On May 17, 1972, ten thousand British kids walked out of school to protest corporal punishment — and force authorities to change the law.
The histories of queer London, with its many cause célèbres and its reconstructions of identity and reform, are only partial accounts of the every-day experiences of queer identity across Britain. If London’s function was transitory for many queer men, or moreover null, then the experiences of those considered in this essay reflect this focal discord. Often en-mass, spatially considered paths, carved in realising identity were uprooted by local constabularies, and exposed across Britain; fracturing relationships and leaving queer men little resolve but to depart from their communities.
http://eastendwomensmuseum.weebly.com/ Women in the East End are saying a collective no to the ‘Jack the Ripper Museum’ that is trying to open its doors in Cable Street, London. They do […]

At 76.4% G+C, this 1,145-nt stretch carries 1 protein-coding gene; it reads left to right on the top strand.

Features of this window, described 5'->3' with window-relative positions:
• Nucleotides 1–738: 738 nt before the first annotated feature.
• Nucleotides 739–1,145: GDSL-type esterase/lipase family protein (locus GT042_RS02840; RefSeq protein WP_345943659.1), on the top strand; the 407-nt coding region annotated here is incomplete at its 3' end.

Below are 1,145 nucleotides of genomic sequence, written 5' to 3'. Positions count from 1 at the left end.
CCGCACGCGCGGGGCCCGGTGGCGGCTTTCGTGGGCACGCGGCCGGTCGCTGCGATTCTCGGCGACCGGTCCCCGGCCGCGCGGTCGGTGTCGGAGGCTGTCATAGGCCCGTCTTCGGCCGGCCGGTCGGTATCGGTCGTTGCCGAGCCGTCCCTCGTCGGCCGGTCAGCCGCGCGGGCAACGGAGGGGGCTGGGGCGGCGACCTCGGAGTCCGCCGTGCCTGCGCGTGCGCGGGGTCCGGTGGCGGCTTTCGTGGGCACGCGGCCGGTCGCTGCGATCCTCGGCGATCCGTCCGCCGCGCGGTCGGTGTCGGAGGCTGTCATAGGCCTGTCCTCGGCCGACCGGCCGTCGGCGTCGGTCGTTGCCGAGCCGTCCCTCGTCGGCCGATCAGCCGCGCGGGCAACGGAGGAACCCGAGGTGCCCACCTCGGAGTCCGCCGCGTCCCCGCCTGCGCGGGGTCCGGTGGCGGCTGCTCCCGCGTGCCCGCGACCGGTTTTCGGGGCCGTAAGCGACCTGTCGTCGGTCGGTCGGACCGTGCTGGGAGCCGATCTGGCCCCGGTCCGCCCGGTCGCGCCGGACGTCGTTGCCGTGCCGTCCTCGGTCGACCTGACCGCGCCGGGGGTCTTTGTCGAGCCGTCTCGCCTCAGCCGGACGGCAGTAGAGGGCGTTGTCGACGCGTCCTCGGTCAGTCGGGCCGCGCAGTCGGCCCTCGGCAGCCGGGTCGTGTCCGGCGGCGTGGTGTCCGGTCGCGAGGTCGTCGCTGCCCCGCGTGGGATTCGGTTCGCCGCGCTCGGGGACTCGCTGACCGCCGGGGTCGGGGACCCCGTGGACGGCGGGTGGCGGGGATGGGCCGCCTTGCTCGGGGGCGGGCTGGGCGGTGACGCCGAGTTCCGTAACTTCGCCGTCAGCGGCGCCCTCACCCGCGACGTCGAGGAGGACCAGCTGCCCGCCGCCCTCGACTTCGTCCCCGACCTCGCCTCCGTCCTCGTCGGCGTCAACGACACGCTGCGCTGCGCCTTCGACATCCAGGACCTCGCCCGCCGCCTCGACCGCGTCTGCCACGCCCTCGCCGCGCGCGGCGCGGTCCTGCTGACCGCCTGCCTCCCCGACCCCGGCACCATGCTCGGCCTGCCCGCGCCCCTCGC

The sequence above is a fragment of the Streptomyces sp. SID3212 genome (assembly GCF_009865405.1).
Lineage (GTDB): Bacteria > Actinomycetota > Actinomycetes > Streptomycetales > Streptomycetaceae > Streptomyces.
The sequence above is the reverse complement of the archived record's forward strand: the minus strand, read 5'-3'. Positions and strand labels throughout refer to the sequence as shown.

When archive boxes and doors are closed to public view, as they are with the private collections of the Windsor family, it is easy to see why ‘leaks’ from such […]
With the release of the eagerly anticipated film Suffragette due this autumn, I have been exploring the presence of the Suffrage movement in popular culture. I was not taught about the history […]
At 3pm on 25th December, 1986, ‘half the population’ of Britain sat down and ‘enjoyed’ the Queen giving her traditional Christmas message to ‘her commonwealth.’ To open the broadcast, the […]
He is how he is because society says he is a vile, twisted creature (Rob James-Collier, 2014) He’s plotted with sideburns O’Brien to get Bates fired, got himself a ‘Blighty’ […]